Exam board study finds chance of ethnic bias

The introduction of a "blind" marking system at A-level would be pointless because examiners show no evidence of gender bias, acccording to new research by the Associated Examining Board. However, the study concedes that the possibility that examiners could be discriminating on ethnic grounds still needs investigating.

At present, A-level candidates must write their names at the top of their scripts, although some simply write an initial and the surname. Fears have repeatedly been expressed that awareness of the candidate's sex or ethnic origin could influence the examiner's perception of the paper, even if this were subliminal.

Arguments against introducing blind marking include the administrative cost and the fact that it is often possible to guess the sex of the candidate from the handwriting. The AEB study found this latter point to be true - examiners guessed the sex of the writer from the handwriting style in 70 per cent of cases (girls tend on average to use a more rounded script; boys' writing is freer and more untidy).

The AEB carried out two experiments in blind marking in A-level English literature and A-level chemistry. These subjects were chosen because they are most likely to harbour stereotypes - girls good at English, boys at science. The 24 examiners taking part in the study were each given 30 scripts. The content of each examiner's script was identical to the content of every other participant's script; only the presentation was altered to see if it had any effect on the marks awarded. Each script was therefore available in four forms: male name, male handwriting; male name, female handwriting; female name, male handwriting; female name, female handwriting. The same scripts presented "blind" were given to other examiners as a control. Participants in the experiment were not told its purpose.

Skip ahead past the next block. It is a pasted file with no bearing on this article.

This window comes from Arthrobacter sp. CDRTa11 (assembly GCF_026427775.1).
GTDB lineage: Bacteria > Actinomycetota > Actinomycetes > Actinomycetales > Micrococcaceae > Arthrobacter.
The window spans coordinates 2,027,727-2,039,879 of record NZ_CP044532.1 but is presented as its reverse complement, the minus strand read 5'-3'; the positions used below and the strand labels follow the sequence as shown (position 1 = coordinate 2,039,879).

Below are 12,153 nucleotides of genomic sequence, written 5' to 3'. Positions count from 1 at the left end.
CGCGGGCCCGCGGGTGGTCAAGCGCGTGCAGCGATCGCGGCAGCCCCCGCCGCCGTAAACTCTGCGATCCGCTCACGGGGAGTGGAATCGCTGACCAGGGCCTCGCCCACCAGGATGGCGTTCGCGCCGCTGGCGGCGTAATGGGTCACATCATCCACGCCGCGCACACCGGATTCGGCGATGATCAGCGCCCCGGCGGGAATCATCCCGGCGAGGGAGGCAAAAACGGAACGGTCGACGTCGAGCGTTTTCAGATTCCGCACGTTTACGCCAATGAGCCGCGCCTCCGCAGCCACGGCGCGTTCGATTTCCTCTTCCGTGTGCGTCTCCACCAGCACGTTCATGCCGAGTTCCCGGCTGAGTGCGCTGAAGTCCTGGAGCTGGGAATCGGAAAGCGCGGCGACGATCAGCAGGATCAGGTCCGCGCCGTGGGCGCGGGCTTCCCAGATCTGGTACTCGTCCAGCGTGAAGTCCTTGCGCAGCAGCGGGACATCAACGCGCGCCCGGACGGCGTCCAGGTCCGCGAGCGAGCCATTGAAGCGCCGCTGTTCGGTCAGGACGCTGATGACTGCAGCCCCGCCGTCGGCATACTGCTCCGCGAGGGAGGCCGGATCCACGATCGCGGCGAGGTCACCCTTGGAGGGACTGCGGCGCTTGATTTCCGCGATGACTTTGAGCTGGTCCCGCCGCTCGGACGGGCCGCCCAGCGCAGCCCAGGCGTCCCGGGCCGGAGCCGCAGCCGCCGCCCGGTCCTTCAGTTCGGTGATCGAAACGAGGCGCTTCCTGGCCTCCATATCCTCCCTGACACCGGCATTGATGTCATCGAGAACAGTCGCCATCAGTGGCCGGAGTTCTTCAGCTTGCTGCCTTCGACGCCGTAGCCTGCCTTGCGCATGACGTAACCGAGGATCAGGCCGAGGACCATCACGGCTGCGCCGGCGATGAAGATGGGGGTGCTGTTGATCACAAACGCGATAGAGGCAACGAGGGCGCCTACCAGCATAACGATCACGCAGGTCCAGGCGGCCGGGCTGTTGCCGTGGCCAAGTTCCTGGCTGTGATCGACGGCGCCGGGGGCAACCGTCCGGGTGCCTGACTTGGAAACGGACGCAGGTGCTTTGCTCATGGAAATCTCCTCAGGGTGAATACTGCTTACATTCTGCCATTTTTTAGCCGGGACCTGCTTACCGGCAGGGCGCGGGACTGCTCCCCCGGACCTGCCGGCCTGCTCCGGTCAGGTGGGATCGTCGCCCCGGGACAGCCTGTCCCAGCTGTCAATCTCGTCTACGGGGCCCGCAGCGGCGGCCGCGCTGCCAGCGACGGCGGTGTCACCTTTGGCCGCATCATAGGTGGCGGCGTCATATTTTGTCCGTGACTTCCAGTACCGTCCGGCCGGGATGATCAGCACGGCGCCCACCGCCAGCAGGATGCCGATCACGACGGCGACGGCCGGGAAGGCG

The study found that marks were not affected in either English or chemistry by the gender of the name on the script. Nor were they affected by the gender style of the handwriting. Male English literature marks were just as good as female, and female chemistry marks were as good as male.

Jo Anne Baird, who wrote the report, suggests that examiners may be very unlikely to nurture simplistic stereotypes about male and female performance at A-level anyway: "Even if you did think that males were weaker than females in general at English literature, you may understand that those males who are not good at English will not be very well represented in candidates taking English."

The AEB's findings contradict earlier work on the issue, which has frequently found that while women are not judged as favourably when their performance is very good, they attract leniency when their performanc e is poor. In 1984, 11 schools took part in another study in which science teachers were asked to assess a piece of work. Names of pupils were mixed up randomly. Teachers judged the "boys" more highly in richness of ideas, level of interest, suitability for further study, scientific accuracy, organisation and conciseness. The scripts which the teachers believed were written by girls were praised for "neatness".

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